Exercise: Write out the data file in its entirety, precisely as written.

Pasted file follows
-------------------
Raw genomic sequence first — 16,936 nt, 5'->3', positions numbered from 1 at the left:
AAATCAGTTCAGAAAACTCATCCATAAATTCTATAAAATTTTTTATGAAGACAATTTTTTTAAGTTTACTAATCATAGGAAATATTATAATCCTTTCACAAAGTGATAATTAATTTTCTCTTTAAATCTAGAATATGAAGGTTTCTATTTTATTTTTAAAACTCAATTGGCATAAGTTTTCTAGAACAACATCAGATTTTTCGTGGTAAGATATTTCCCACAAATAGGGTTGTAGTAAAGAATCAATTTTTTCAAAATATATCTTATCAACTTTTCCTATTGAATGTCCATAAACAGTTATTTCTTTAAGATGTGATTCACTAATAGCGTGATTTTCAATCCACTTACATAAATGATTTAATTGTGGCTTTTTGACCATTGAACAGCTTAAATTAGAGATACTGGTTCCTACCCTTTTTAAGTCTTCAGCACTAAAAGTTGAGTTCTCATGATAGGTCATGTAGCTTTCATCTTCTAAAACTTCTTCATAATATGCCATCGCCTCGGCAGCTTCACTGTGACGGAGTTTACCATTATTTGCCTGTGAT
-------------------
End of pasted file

Raw genomic sequence first — 16,936 nt, 5'->3', positions numbered from 1 at the left:
AAATCAGTTCAGAAAACTCATCCATAAATTCTATAAAATTTTTTATGAAGACAATTTTTTTAAGTTTACTAATCATAGGAAATATTATAATCCTTTCACAAAGTGATAATTAATTTTCTCTTTAAATCTAGAATATGAAGGTTTCTATTTTATTTTTAAAACTCAATTGGCATAAGTTTTCTAGAACAACATCAGATTTTTCGTGGTAAGATATTTCCCACAAATAGGGTTGTAGTAAAGAATCAATTTTTTCAAAATATATCTTATCAACTTTTCCTATTGAATGTCCATAAACAGTTATTTCTTTAAGATGTGATTCACTAATAGCGTGATTTTCAATCCACTTACATAAATGATTTAATTGTGGCTTTTTGACCATTGAACAGCTTAAATTAGAGATACTGGTTCCTACCCTTTTTAAGTCTTCAGCACTAAAAGTTGAGTTCTCATGATAGGTCATGTAGCTTTCATCTTCTAAAACTTCTTCATAATATGCCATCGCCTCGGCAGCTTCACTGTGACGGAGTTTACCATTATTTGCCTGTGAT